The YA Indie Carnival's weekly topic has never touched on a subject more near and dear to my heart than the one we are discussing this week. Instead of simply posting an excerpt - included at the bottom of this post - from The Warrior Series, I'm going to share the experience I had last weekend when dropping my daughter off at The University of Texas in Austin, Texas for her first away-from-home college year.
Since my son and husband had baseball and football to practice, I was charged with escorting my daughter, getting her new apartment set up, and coming back home with a sense of accomplishment on a job well done. The entire weekend, I followed the plan perfectly. I stayed on task and ignored every feeling of angst, anxiety, and sadness bubbling to the surface. I pushed them down by finding one more chore that needed to be completed before I could leave her side once and for all. Until finally, there were no more excuses for delaying my departure.
Before leaving and like a military drill sergeant, I gave her strict instructions to continue to live her life the way she always had, to be careful, and to call if she needed me. Focusing on the three-hour drive home, I - stoic, so there wouldn't be a scene - pulled out of the apartment's parking garage right before hearing a single tap at my window. It was my daughter, and she was upset. Watching her, I finally had to admit that breaking up our very tight-knit family was going to be much harder than I'd ever expected.
Standing on the sidewalk and waiting for me to open my window, she reminded me of the infant who'd cried all night every night for the first year and a half of her life because she wanted to sleep with me and be near me. I saw the toddler who at eighteen months - and in the face of the experts - learned how to climb out of her crib and dart into my bed in order to be with me anyway. She was the little girl who held my hand every night until she was ten-years-old, begging me not leave her side while she slept. Abandoning her with those pictures in my head and with her fear of being away from me burned into my heart, mind, and soul made driving off (after several more hugs and kisses) one of the hardest things I've ever done...one of the hardest things I will ever do. At least, it was until I made it home.
While my eight-year-old son understood my daughter was going away to college, he was upset with me when I returned home without her. I knew something was wrong with him, but I had no idea how much he was hurting until one hour after he went to bed. I heard him crying. I went to his room, and he, a tough football-wielding, baseball-playing boy, was sobbing. He missed his sister, and he wanted her back NOW! In his hand, he held the his letter that she'd written before leaving.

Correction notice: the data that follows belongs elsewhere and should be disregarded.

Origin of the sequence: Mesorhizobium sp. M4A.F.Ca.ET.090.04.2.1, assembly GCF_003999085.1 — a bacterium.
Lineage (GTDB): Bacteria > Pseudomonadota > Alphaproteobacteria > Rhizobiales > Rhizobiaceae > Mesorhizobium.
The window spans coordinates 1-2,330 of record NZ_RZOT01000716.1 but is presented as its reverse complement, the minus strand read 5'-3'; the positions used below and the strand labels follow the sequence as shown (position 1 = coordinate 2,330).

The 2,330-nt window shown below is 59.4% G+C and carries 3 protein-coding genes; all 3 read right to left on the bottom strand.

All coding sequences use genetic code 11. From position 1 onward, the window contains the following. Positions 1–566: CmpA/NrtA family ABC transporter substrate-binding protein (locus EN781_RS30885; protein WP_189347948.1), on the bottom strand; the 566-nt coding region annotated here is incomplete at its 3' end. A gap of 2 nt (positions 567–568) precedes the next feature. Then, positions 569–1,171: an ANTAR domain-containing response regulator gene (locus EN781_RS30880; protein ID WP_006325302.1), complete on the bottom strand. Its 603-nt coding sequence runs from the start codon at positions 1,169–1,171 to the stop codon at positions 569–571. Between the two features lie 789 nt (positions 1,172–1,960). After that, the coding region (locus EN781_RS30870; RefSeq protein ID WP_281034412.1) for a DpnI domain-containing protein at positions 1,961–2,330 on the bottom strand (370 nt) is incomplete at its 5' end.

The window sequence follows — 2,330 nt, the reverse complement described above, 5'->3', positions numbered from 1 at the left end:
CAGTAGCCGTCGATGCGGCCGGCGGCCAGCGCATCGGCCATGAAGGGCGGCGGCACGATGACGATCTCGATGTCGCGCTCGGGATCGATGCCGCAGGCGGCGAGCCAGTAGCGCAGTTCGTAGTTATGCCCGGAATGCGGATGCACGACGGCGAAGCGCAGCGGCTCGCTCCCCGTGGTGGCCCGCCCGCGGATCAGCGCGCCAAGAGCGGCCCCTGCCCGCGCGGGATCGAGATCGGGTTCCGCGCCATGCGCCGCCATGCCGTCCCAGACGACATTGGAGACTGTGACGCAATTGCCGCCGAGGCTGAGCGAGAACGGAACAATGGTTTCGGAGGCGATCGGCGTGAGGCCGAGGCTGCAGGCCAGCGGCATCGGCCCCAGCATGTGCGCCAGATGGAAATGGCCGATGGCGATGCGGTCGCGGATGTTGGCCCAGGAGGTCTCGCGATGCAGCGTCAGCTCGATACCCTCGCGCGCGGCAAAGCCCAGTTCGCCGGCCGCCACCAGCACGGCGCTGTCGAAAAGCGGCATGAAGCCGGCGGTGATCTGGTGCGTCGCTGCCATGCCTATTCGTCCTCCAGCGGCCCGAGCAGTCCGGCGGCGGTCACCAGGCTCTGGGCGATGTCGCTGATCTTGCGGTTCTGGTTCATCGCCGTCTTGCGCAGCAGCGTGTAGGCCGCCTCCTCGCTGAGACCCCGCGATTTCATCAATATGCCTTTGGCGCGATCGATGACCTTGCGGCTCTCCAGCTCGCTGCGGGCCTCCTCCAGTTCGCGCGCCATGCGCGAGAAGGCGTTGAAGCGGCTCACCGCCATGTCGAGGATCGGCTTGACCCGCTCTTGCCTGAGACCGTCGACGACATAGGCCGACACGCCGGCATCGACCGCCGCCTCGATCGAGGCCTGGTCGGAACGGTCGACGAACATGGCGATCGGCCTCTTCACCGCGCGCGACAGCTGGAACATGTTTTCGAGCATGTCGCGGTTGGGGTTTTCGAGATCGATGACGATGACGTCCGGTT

T-Bucket ♡ (our special nickname for him)
I hope you do good at your games today! I'm gonna miss you, but I'll be back soon. Get ready to have a good school year and make sure to do all your homework. I love you so much! Call me if you ever need me.
The sight before me...and the fact that I had left my baby girl nearly brought me to my knees. Unable to speak a word, I cried with Trevor and held his hand like I'd done with Allie so many times when she was little. All I could do was silently let him know I missed her as much as he did, and my hurt was just as fierce. When I was finally able to speak, I asked if he'd like to sleep in her bed. Instantly and almost in disbelief, his head shot up. As if he expected me to change my mind any minute, he hopped out of his bed and dashed to her room.
Resting on her bed next to him, I rubbed his back until he cried himself to sleep. While I was there, I prayed that Allie's first night away from us was less agonizing than ours. In my heart, I know it wasn't.
✿✿Excerpt from Warriors of the Cross✿✿
Impossible for me to shake was the sensation that today was life changing. With absolute certainty, this milestone – one imagined for years – marked the end of the life I had known and the beginning of one I had yet to envision. Both outcomes filled me with overwhelming gratification…and grief.
The compilation of three major transitions at the same time made a recipe perfect for disaster. First, I was leaving my hometown for a new city that was eight hours away from everyone I loved. Second, I had been assigned to complete my residency at a university I only knew through pamphlets. Third (and most important right now), I rented a room in a house with a stranger whom I had met during a spur of the moment phone call weeks ago. Hands tied and without options, I moved toward my new world.